3. “The  Old and New Testaments contradict one another in numerous places. If an omnipotent  God inspired the Bible, He would never have allowed these errors.”

This is a common claim, one found all over the internet (especially on atheist  and free-thought websites). An article on the American Atheists website notes  that “What is incredible about the Bible is not its divine authorship; it’s that  such a concoction of contradictory nonsense could be believed by anyone to have  been written by an omniscient God.” Such a statement is generally followed  by a list of Biblical “contradictions.” However, claims of contradictions make  a few simple errors. For example, critics fail to read the various books of the  Bible in line with the genre in which they were written. The Bible is, after all,  a collection of several kinds of writing…history, theology, poetry, apocalyptic  material, etc. If we try to read these books in the same wooden way in which we  approach a modern newspaper, we’re going to be awfully confused. And  the list of Bible “contradictions” bears this out. Take, for example, the first  item on the American Atheist’s list:

“Remember the Sabbath day, to  keep it holy.” Exodus 20:8 Versus… “One man esteemeth one  day above another: another esteemeth every day alike. Let every man be fully persuaded  in his own mind.” Romans 14:5

There! the atheist cries, A clear contradiction.  But what the critic neglects to mention is something every Christian knows: When  Christ instituted the New Covenant, the ceremonial requirements of the Old Covenant  were fulfilled (and passed away). And so it makes perfect sense that Old Testament  ceremonial rules would no longer stand for the people of the New Covenant.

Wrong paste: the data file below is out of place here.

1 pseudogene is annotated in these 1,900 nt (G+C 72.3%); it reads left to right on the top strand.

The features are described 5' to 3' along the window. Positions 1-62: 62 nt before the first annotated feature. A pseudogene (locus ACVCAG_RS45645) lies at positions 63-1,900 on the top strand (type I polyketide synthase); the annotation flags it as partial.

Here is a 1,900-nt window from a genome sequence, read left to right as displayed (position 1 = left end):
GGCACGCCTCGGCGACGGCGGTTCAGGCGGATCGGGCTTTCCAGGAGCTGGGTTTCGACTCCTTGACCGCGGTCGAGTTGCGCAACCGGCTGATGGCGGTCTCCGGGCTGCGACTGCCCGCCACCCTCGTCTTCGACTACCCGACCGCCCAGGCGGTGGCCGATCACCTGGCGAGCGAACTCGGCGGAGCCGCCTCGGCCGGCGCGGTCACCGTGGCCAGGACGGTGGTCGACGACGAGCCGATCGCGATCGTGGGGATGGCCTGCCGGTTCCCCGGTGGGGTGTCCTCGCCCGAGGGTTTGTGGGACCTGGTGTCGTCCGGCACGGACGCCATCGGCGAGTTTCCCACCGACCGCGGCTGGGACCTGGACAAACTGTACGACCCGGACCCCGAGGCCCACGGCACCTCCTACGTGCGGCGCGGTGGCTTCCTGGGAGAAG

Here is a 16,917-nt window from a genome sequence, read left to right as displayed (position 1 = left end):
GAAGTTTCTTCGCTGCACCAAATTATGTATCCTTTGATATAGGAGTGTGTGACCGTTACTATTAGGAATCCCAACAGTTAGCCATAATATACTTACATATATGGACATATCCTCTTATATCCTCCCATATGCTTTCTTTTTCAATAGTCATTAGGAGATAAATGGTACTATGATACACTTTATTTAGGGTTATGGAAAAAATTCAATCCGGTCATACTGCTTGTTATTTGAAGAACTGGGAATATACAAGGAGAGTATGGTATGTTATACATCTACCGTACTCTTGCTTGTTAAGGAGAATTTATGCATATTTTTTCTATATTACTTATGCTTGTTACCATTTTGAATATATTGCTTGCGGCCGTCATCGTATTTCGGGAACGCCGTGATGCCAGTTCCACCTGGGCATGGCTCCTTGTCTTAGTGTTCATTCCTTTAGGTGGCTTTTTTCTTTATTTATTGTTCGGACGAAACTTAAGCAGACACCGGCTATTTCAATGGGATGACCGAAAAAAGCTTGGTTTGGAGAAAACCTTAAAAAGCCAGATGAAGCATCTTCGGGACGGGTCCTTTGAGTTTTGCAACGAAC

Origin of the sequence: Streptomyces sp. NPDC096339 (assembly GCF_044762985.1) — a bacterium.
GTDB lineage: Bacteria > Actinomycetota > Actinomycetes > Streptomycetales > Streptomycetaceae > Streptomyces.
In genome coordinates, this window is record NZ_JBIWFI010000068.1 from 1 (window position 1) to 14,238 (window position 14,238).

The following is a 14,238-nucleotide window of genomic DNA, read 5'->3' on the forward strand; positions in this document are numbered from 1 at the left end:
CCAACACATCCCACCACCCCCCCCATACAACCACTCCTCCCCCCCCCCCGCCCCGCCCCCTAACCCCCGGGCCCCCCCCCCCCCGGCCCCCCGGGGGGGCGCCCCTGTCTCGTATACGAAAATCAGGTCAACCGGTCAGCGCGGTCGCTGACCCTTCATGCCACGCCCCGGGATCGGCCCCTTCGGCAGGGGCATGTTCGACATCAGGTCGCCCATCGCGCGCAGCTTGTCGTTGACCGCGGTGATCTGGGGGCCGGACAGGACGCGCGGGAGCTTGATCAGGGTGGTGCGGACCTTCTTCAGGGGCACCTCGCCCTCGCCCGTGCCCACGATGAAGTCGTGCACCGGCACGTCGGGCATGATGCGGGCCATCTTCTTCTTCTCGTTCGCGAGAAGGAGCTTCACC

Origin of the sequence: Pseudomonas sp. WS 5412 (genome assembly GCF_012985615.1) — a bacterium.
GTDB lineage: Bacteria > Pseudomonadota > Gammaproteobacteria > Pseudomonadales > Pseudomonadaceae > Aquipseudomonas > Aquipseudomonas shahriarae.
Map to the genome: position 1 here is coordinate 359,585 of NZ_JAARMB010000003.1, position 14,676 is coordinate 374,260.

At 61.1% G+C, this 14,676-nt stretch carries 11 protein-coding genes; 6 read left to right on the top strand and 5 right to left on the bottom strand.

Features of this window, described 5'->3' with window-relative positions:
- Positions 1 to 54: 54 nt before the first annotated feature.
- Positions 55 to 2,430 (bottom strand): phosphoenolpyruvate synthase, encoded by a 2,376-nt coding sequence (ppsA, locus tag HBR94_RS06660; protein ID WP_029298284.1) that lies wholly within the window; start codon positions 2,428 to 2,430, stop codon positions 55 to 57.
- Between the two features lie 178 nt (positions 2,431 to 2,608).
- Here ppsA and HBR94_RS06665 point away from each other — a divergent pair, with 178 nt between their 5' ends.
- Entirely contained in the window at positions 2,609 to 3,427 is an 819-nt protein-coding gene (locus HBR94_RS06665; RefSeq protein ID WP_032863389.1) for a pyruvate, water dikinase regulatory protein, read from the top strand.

If the critic had understood this simple tenet of Christianity, he wouldn’t  have fallen into so basic an error. The next item on the American Atheist  list is similarly flawed:

“…the earth abideth for ever.” Ecclesiastes  1:4 Versus… “…the elements shall melt with fervent heat,  the earth also and the works that are therein shall be burned up.”

So,  the Old Testament claims that the earth will last forever, while the New says  it will eventually be destroyed. How do we harmonize these? Actually, it’s pretty  easy, and it again comes from understanding the genre in which these two books  were written. Ecclesiastes, for example, contrasts secular and religious  worldviews — and most of it is written from a secular viewpoint. That’s  why we find lines like, “Bread is made for laughter, and wine gladdens life, and  money answers everything.” (Ecclesiastes 10:19) However, at the end of  the book, the writer throws us a twist, dispensing with all the “wisdom” he’d  offered and telling us to “Fear God, and keep his commandments; for this is the  whole duty of man.” (12:13) If a reader stops before the end, he’ll be  as confused as the critic at American Atheists. However, since the viewpoint that  gave birth to the notion of an eternal earth is rejected in the last lines of  the book, there’s obviously no contradiction with what was later revealed in the  New Testament. (And this is just one way to answer this alleged discrepancy.)